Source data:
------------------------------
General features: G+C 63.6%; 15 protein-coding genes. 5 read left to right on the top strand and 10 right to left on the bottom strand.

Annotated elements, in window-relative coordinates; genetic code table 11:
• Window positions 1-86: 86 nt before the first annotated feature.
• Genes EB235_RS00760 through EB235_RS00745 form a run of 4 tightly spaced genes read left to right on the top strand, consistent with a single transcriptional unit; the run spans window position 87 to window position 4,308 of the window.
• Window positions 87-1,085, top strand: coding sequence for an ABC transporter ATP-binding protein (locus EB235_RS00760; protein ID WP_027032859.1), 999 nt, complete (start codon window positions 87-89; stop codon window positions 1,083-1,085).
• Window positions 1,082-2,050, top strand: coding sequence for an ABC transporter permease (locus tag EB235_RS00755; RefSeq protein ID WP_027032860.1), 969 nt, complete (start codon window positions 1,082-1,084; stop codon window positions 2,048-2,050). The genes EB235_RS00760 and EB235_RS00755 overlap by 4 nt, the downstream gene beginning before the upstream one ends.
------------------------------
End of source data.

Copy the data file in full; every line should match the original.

General features: G+C 63.6%; 15 protein-coding genes. 5 read left to right on the top strand and 10 right to left on the bottom strand.

Annotated elements, in window-relative coordinates; genetic code table 11:
• Window positions 1-86: 86 nt before the first annotated feature.
• Genes EB235_RS00760 through EB235_RS00745 form a run of 4 tightly spaced genes read left to right on the top strand, consistent with a single transcriptional unit; the run spans window position 87 to window position 4,308 of the window.
• Window positions 87-1,085, top strand: coding sequence for an ABC transporter ATP-binding protein (locus EB235_RS00760; protein ID WP_027032859.1), 999 nt, complete (start codon window positions 87-89; stop codon window positions 1,083-1,085).
• Window positions 1,082-2,050, top strand: coding sequence for an ABC transporter permease (locus tag EB235_RS00755; RefSeq protein ID WP_027032860.1), 969 nt, complete (start codon window positions 1,082-1,084; stop codon window positions 2,048-2,050). The genes EB235_RS00760 and EB235_RS00755 overlap by 4 nt, the downstream gene beginning before the upstream one ends.